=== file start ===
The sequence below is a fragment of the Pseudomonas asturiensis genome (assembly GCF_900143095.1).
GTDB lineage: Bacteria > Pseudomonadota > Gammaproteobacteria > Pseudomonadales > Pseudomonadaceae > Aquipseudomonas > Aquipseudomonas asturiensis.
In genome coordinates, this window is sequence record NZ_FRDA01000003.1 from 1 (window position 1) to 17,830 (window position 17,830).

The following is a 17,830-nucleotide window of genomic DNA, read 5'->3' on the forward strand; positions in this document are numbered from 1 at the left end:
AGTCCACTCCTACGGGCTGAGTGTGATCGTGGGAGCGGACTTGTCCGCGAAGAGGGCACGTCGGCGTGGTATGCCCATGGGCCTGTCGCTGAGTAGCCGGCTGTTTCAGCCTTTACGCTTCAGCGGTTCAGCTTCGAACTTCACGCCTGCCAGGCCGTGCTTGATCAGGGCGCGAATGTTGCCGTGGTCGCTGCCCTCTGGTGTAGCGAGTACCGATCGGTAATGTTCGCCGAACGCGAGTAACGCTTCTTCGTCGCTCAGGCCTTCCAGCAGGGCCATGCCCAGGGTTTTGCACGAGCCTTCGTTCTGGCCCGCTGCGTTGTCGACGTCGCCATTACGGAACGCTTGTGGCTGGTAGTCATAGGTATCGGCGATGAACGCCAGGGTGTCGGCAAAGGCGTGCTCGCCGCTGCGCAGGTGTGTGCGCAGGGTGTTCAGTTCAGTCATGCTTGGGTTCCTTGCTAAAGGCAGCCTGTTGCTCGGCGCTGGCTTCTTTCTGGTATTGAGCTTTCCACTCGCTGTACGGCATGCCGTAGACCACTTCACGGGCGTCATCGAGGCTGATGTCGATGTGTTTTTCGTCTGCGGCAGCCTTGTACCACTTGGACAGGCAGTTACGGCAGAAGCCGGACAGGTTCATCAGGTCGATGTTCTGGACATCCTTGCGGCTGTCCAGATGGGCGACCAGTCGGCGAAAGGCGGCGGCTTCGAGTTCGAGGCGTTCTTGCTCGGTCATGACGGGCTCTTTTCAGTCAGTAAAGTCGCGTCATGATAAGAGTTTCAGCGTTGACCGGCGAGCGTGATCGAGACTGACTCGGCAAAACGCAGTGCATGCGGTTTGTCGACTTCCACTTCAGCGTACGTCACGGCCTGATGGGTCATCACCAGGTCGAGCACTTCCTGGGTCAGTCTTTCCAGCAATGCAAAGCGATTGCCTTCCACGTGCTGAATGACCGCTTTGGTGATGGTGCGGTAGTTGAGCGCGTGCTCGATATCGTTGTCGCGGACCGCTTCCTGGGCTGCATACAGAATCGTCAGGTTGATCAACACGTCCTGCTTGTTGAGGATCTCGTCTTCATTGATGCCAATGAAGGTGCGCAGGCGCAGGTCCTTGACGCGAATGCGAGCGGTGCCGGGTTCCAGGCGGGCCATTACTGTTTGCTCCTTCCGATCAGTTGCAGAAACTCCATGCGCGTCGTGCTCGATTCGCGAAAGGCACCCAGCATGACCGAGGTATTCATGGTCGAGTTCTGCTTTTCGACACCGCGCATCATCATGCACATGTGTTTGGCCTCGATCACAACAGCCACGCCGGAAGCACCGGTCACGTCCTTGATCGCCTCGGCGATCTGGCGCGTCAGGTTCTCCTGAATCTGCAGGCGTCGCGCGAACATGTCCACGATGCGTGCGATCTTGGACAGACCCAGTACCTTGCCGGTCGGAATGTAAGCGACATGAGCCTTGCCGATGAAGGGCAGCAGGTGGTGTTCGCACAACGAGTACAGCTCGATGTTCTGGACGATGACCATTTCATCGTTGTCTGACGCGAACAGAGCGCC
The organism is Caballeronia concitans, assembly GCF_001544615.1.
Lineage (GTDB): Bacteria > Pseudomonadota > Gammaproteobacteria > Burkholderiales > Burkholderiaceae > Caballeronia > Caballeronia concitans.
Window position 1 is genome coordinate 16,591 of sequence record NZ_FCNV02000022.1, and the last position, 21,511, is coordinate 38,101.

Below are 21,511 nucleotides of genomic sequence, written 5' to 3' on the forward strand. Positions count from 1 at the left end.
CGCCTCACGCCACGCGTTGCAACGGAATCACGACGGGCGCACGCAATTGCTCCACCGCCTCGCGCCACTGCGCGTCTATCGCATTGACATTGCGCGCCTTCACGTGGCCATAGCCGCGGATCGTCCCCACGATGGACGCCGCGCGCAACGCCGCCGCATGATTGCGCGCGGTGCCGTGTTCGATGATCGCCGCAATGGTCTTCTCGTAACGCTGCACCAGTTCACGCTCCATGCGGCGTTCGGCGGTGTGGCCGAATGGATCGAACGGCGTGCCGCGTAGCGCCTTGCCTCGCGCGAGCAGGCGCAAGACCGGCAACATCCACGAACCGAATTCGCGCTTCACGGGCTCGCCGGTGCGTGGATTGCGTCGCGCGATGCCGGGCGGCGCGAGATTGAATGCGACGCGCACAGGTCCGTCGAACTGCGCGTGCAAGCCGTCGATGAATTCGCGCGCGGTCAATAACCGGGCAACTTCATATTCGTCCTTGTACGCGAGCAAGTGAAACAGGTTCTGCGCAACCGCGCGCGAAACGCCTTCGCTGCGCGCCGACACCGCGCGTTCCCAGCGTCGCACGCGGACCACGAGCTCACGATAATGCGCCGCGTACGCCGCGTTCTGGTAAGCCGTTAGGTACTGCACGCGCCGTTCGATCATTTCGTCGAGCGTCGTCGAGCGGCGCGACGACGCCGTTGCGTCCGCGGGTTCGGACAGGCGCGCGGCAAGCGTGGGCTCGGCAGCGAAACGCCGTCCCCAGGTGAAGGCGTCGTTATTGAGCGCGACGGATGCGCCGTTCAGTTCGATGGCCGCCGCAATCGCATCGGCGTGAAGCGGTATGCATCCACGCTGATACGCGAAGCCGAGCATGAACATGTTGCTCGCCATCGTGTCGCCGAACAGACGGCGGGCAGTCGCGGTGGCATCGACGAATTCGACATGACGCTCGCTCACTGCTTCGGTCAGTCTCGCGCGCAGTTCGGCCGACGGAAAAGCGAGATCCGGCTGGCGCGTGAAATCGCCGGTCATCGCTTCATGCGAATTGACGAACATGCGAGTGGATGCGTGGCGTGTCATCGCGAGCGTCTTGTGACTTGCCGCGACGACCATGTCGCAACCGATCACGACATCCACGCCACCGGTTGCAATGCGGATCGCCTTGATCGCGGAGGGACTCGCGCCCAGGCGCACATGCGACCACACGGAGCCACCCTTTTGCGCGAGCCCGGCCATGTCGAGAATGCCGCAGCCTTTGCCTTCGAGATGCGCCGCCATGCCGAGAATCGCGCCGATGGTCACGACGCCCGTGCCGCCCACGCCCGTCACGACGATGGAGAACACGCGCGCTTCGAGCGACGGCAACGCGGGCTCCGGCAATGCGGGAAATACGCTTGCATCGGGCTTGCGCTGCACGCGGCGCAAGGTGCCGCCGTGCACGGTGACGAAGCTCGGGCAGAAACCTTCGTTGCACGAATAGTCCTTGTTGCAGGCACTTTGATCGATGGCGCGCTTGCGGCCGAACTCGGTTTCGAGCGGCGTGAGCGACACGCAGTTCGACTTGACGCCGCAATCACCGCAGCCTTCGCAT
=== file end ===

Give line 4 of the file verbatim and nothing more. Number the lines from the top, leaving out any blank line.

The following is a 17,830-nucleotide window of genomic DNA, read 5'->3' on the forward strand; positions in this document are numbered from 1 at the left end: